1. Ask: What are some things that young people do to try to be popular with their peers? (wearing particular clothes, imitating certain behaviors, and talking in a particular way) Why do people want to be popular? (Accept all reasonable answers.)

  2. Say: Many young people, and even many adults, do things to try to make themselves popular with others. Most people do this because they want to be liked and accepted by a lot of people. In this Sunday's Gospel, Jesus prays for his disciples, but he doesn't pray that people will like them. He prays for something more important. Let's listen carefully to see if we can identify what Jesus asks for from God for his disciples.

  3. Invite one or more volunteers to read this Sunday's Gospel, John 17:20-26.

  4. Ask: What does Jesus pray for when he prays for his disciples? (that they will all be one in him) What does Jesus think is more important than being popular in the eyes of the world? (their unity with one another and with God)

  5. Say: Sometimes we may face a choice between something that we know will make us accepted by others and something we know to be right in God's eyes. When faced with such a choice, we can pray to Jesus to help us choose what will keep us united with God and the community of disciples, the Church.

  6. Conclude in prayer together that God will continue to protect us from all things that lead us away from God and the Church. Pray together the Lord's Prayer.


Gospel Reading
John 17:20-26
Jesus prays for his disciples.


Making the Connection (Grades 7 and 8)

To believe is to place our trust in someone, to place our life in their hands, and to enter into a relationship with them. When we pray the Creed and say, “I believe,” we are saying that we trust God—Father, Son, and Holy Spirit—we place our lives in his hands.

Materials Needed

  • Trivia questions

Preparation for Sunday Scripture Readings

  1. Play a version of celebrity tic-tac-toe, similar to the long-running TV game show.

  2. Invite two young people to participate as contestants (one as X and the other as O) and nine others to participate as the celebrities.

  3. Using celebrity names, create a tic-tac-toe chart on the board, with each celebrity being assigned one of the boxes.

  4. Have the contestants take turns selecting a celebrity, who will be asked a trivia question from those you've prepared ahead of time.

  5. The celebrity may give a correct answer or may bluff with a wrong one.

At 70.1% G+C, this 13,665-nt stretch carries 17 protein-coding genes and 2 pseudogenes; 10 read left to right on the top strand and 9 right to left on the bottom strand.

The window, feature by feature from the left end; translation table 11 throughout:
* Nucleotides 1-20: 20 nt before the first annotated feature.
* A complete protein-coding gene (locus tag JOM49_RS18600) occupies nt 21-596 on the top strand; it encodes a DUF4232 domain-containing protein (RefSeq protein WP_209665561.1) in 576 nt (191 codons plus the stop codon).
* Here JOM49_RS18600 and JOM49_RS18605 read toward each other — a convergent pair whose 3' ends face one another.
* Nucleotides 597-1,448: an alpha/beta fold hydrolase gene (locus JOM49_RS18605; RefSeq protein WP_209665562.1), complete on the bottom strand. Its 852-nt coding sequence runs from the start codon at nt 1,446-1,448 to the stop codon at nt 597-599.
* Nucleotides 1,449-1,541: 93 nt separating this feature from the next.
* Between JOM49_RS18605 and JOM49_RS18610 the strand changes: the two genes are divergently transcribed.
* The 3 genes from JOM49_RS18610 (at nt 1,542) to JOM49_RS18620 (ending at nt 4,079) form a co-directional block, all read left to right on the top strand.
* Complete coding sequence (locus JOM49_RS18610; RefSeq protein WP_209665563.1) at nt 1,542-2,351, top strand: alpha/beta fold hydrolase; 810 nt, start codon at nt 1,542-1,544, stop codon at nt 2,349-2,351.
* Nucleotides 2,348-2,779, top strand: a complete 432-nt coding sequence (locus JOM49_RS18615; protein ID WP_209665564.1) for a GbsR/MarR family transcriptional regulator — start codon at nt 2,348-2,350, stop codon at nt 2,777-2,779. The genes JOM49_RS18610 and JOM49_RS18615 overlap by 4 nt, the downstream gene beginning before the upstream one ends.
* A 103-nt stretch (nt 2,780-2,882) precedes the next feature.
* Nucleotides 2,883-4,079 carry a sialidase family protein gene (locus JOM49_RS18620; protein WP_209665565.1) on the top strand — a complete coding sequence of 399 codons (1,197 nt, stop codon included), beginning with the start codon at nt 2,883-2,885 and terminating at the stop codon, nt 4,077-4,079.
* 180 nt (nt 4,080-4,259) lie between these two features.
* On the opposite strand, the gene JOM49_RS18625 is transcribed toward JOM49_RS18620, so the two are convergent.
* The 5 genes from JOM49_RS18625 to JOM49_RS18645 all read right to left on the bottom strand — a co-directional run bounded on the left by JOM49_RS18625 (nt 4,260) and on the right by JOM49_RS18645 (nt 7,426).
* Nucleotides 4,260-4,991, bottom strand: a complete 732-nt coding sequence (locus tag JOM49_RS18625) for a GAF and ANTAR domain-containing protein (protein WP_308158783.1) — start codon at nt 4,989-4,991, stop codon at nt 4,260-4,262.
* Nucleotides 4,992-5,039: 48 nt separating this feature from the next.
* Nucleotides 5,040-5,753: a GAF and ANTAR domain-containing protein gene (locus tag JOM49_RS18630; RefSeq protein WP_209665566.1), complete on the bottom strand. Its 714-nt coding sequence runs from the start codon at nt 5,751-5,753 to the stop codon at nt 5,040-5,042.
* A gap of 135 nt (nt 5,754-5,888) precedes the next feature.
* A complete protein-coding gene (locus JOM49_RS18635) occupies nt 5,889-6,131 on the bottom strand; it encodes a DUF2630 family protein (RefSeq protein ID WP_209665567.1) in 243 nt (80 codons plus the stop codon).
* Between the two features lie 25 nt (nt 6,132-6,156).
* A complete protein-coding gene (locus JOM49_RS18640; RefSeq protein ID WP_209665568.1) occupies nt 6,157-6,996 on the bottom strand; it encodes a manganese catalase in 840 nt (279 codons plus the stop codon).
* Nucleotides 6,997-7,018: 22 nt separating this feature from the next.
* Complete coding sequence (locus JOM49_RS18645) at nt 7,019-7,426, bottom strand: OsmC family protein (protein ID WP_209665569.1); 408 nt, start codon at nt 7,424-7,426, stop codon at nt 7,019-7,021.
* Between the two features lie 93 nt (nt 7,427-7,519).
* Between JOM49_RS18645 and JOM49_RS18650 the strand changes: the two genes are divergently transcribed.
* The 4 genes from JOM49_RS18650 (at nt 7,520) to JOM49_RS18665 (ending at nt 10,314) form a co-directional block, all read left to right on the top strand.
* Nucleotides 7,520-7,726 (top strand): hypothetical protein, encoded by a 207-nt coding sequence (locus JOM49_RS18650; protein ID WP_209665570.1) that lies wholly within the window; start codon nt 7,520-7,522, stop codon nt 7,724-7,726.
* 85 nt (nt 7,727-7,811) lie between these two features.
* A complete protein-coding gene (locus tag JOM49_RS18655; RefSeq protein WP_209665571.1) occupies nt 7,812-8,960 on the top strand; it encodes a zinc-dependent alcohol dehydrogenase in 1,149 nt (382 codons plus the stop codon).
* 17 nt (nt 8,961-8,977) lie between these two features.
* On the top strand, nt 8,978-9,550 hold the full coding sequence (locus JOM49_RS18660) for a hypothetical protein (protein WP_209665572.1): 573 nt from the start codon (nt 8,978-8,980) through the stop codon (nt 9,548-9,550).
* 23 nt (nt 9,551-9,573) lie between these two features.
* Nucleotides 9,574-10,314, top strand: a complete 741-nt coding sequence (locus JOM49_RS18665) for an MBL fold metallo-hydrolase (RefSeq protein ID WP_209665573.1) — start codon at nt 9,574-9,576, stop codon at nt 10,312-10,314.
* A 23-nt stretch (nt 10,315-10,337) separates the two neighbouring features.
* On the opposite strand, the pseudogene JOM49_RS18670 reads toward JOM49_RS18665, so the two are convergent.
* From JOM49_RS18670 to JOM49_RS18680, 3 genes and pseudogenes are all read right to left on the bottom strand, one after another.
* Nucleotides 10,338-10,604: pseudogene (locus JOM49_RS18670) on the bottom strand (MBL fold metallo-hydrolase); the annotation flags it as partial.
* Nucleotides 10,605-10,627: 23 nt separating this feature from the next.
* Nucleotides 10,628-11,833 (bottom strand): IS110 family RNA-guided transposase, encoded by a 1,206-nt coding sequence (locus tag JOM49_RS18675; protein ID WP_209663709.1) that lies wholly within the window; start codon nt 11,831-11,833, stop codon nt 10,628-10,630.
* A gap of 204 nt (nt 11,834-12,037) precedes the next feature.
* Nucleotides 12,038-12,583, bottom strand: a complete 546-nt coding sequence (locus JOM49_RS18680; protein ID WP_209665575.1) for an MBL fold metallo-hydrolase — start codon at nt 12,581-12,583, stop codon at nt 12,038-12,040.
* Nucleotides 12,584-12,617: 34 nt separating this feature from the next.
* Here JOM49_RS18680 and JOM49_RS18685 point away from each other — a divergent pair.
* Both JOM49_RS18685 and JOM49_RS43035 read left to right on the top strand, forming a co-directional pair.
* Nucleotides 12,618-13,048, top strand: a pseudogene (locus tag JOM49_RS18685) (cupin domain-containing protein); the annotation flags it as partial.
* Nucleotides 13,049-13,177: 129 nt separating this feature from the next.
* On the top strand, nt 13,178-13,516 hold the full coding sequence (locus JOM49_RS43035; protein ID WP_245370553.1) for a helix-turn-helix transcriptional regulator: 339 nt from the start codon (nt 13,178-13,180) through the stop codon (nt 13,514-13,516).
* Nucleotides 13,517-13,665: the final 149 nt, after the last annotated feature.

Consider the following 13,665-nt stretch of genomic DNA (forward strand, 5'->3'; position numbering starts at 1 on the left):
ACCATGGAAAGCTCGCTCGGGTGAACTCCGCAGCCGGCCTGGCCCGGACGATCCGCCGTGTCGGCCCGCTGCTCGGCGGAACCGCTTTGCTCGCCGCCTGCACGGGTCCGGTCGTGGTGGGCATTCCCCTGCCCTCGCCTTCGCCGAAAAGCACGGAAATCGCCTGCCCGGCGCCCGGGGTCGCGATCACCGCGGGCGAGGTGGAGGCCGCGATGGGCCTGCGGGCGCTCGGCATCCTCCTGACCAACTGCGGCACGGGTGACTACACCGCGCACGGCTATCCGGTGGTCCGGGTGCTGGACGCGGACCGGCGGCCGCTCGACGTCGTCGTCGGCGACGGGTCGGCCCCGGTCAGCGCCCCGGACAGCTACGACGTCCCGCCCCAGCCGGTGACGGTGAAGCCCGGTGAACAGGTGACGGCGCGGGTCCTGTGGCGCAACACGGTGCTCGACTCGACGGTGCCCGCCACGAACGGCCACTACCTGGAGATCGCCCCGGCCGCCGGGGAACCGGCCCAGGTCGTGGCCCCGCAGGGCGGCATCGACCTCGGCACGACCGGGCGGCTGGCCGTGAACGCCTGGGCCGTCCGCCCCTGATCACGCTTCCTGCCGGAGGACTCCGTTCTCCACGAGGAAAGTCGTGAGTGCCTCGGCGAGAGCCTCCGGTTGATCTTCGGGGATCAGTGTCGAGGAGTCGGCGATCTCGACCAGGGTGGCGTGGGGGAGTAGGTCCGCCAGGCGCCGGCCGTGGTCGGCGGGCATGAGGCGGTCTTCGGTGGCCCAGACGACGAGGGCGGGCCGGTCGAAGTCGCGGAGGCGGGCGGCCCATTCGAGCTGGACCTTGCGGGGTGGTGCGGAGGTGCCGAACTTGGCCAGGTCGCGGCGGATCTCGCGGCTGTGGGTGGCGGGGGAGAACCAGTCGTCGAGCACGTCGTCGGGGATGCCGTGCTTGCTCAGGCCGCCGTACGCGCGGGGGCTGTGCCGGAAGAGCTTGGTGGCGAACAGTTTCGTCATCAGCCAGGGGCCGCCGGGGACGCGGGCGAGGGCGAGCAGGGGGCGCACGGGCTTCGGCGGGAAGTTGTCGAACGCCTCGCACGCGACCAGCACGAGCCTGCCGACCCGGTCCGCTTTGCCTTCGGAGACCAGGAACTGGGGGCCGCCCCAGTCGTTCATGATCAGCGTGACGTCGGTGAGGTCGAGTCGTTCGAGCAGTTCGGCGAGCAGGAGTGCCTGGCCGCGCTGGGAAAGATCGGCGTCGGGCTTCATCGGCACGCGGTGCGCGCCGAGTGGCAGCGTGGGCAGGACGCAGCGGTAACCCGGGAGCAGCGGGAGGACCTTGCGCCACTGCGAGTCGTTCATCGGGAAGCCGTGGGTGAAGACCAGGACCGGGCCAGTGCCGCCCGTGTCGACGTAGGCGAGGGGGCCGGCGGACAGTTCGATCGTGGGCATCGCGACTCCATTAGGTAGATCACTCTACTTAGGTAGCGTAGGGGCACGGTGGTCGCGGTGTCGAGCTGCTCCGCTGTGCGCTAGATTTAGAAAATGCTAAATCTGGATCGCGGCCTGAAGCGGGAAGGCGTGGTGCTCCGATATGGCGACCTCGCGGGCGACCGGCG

6. The contestant must respond with either “I agree” or “I disagree.” If the contestant is correct, he or she wins that square. If the contestant is wrong, the other contestant wins the square.

  7. Play until someone wins the tic-tac-toe game. When you are finished, say: We believe in a lot of things that we ourselves don't know for sure. That can be fun when it's a game, but it makes life somewhat of a challenge. In today's Gospel, Jesus prays that we will place our belief in him and that, as a result, we will experience unity with him and with one another.

  8. Invite one or more volunteers to read today's Gospel, John 17:20-26.

  9. Conclude by praying together the Nicene Creed or the Apostles' Creed.


Gospel Reading
John 17:20-26
Jesus prays for his disciples.


Family Connection

One of the greatest gifts that we are given in our family life is protection from harm. Families work together to keep one another safe in a physical sense. Think of the effort a family makes to “child-proof” their home for infants and toddlers. Families also work to protect each other from emotional harm. For example, we attend to the ways in which family members talk to one another so that we do not hurt one another's feelings by our words. Most importantly, families work together to protect each other from those things that might harm us spiritually. We shield our children from those things in our culture that tempt us away from God. When families work together to strengthen their sense of God and community, we build the spiritual strength to turn from those things that would lead us away from God and the Church. Jesus' prayer for his disciples can also be a prayer for our family life.

Gather as a family and talk about the things that you want most for each other. Talk about the fact that as we work toward these things we also work to protect one another from other things, especially harmful things. What do you want to protect each other from? Observe that in today's Gospel, Jesus shows these same two tendencies as he prays for something he wants for his disciples and prays for their protection as well. Read together this Sunday's Gospel, John 17:20-26. Consider what Jesus wants for his disciples (union with the Father as Jesus is united with the Father). We know that when Jesus prayed for his disciples he was praying for us as well. We pray for these things as well—for example, when we pray the Lord's Prayer. Conclude by praying the Lord's Prayer together.